While visiting Bangkok, I had the opportunity to sit in on a class of therapists learning the ancient art of Thai massage. Anyone, including foreigners, can register for the courses, which allows travellers or massage therapists to come home with a new skill.
The most famous temple in Bangkok, called Wat Pho, has been welcoming students from around the world to its medical school since 1955, becoming the first Thai medical school to operate under the approval of the Thai Ministry of Education.
The WatPo Thai Traditional Massage School is a Thai-accredited institution whose programs are recognized by a few countries abroad. In Canada, the school is recognized by both the National Certification Board for Therapeutic Massage and Bodywork and the Natural Health Practitioners of Canada.
A Brief History of Thai Massage
There is evidence that Thai massage was practiced over 2,500 years ago, originating with the simple healing property of touch. It wasn’t until the 20th century that the technique was actually taught in a school. Before then, it was handed down from parents to their children.
The WatPo Thai Traditional Massage School is now the oldest and most well known of the schools. There are branches in Bangkok, as well as in Chiang Mai.
What is Thai Massage?
Therapists use their fingers, palms, elbows and knees to push on pressure points on the body, pull tissue away from those points, and stretch the body along the nervous and muscular systems. It is done without the use of oil. The compression initiates blood flow and encourages stimulation in the internal organs. In Thai philosophy is that there are 10 sens (meridian lines) throughout the body, and by balancing them the body can be at its optimal wellness.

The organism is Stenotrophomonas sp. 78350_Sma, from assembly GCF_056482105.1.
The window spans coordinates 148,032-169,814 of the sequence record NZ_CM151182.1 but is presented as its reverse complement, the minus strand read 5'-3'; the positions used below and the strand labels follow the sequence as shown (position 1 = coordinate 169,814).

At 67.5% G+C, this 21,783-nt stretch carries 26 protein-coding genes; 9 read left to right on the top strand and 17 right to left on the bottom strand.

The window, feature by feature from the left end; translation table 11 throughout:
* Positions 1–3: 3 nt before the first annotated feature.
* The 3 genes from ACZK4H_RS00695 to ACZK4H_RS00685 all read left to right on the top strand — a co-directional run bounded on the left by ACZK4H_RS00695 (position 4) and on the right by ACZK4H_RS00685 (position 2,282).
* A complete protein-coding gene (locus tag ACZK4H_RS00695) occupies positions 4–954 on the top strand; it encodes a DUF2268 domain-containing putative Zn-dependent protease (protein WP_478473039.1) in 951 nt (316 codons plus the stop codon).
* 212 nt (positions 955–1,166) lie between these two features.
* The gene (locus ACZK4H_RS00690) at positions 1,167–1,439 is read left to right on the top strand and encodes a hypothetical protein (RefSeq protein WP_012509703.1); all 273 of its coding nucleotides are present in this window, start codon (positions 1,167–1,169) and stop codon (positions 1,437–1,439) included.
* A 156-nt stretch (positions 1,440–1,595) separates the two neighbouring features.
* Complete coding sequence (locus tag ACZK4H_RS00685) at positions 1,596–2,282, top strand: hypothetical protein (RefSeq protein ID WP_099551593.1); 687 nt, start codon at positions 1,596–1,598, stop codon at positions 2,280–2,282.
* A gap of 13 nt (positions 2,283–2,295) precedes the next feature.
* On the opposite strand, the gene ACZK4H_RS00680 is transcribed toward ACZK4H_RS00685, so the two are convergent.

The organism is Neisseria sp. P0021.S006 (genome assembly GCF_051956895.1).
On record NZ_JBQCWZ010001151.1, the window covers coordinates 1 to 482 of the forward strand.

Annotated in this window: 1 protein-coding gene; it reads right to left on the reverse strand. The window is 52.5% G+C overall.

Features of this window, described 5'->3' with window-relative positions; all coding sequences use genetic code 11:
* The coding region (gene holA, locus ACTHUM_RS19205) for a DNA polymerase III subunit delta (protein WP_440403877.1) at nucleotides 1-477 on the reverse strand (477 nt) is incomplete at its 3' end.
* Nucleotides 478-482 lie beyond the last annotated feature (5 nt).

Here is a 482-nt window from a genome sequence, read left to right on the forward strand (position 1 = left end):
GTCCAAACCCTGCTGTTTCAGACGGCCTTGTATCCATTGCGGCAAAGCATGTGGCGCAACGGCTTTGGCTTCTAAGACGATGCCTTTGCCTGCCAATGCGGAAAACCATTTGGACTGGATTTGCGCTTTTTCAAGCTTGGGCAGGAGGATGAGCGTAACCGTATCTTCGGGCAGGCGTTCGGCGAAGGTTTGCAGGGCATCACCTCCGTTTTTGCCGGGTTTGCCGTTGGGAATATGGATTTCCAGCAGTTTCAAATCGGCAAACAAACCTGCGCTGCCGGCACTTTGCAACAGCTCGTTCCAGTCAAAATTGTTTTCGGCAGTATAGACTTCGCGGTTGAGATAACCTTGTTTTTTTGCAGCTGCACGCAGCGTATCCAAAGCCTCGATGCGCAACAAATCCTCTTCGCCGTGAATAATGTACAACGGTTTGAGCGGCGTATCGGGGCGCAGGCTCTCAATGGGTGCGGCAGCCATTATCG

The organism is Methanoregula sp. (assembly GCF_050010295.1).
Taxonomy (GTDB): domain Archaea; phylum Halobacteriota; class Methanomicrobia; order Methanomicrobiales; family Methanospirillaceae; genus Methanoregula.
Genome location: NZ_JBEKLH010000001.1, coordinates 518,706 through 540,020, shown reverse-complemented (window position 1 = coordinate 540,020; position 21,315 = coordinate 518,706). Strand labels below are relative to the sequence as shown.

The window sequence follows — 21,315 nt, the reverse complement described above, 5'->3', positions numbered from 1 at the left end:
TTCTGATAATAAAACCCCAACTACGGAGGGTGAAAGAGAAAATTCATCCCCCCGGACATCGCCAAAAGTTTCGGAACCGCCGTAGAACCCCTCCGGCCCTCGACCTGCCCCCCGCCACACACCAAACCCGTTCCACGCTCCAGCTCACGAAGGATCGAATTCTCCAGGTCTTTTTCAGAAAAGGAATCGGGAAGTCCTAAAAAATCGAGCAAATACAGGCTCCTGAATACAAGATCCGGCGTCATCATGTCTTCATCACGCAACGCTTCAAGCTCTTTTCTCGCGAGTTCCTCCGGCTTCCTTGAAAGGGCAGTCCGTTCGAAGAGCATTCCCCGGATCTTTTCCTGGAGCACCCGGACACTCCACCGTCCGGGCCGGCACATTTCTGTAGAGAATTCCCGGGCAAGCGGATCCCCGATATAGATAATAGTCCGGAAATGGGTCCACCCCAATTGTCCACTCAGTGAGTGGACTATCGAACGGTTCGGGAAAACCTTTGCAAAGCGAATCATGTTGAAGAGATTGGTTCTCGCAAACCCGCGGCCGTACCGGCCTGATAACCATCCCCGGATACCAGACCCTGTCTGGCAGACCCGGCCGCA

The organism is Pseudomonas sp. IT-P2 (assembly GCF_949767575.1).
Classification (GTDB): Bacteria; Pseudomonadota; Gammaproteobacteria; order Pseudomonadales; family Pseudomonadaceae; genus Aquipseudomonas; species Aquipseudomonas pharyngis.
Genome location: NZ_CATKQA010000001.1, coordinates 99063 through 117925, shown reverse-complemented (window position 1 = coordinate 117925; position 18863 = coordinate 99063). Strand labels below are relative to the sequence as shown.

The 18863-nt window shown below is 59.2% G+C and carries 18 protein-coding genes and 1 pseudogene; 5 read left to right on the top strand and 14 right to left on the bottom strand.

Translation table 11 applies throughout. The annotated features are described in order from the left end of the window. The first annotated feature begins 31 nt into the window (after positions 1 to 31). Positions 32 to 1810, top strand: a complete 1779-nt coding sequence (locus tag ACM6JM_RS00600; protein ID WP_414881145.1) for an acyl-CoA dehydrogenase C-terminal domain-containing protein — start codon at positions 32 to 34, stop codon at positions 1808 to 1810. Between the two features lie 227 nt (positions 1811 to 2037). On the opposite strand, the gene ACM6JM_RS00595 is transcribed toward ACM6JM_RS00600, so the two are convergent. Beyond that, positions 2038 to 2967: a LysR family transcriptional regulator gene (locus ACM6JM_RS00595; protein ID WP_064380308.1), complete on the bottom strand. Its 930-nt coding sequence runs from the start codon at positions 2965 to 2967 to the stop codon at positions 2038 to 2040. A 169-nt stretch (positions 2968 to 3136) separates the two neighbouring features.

Clients enter the massage sessions wearing loose fitting pyjamas and therapists put them through a series of positions, starting with the feet, while pushing on their pressure points. They then stretch their clients’ bodies in another series of positions to stimulate the blood and lymphatic systems.
Thai Massage Courses in Thailand
Travellers interested in learning Thai massage can train at any of the school’s locations. The curriculums are taught in English and generally run year round.
According to Preeda Tangtrongchitr, the Director of Watpo, half the students are local and the other half is foreign:
“In the last few years, there has been a lot of Koreans and before that Japanese. We’re now starting to see more people from the west of Asia, like India and Pakistan. In Europe it’s very popular now in Spain, Ireland, Germany. We have students from more than 125 countries, even South America.”
The introductory Thai massage course is a prerequisite for any of the advanced courses. You’ll learn about the philosophy of Thai traditional medicine and massage, posture, safety precautions and technique. This is a very basic course, but even RMTs (Registered Massage Therapists) must take it before continuing.
The Advanced Massage Course digs deeper into the Thai medical philosophy and teaches anatomy, physiology and how to diagnose before treating. This differs from North American schooling and focuses on the 10 sen lines and acupressure points along these lines.
For those with more time, there are also professional courses that run over 26 days (165 hours). As well as massage, lessons cover pharmacy, Thai medicine, and herbal massage, another traditional treatment.
More advanced courses are the Oil Massage and Aromatherapy (30 hours), Infant and Child Massage (21 hours), and the Professional Thai Massage for Health, which runs over 165 hours at the Salaya branch.
Thai Massage Training
Marlayne Robinson, RMT and Light Worker at Wings of Reconnection in Red Deer, Canada, took massage courses at WatPo in Bangkok just over 10 years ago. This is what she had to say about her experience:
“I felt honoured to take classes at WatPo… The information was taught at a fast pace, each class being five days long. Each day there were new students arriving for each teacher, to a maximum of 6 students at any one time.
“The beauty is that as we progressed through the course, each day we were able to review the basics and pick up things that had slipped past our memories. We practiced on each other and those of us who had been there the longest assisted with the ‘newbies’ to a small extent.”
Make sure to check the school’s website (above) for the most up-to-date information about classes.
Have any readers taken a Thai massage course in Thailand?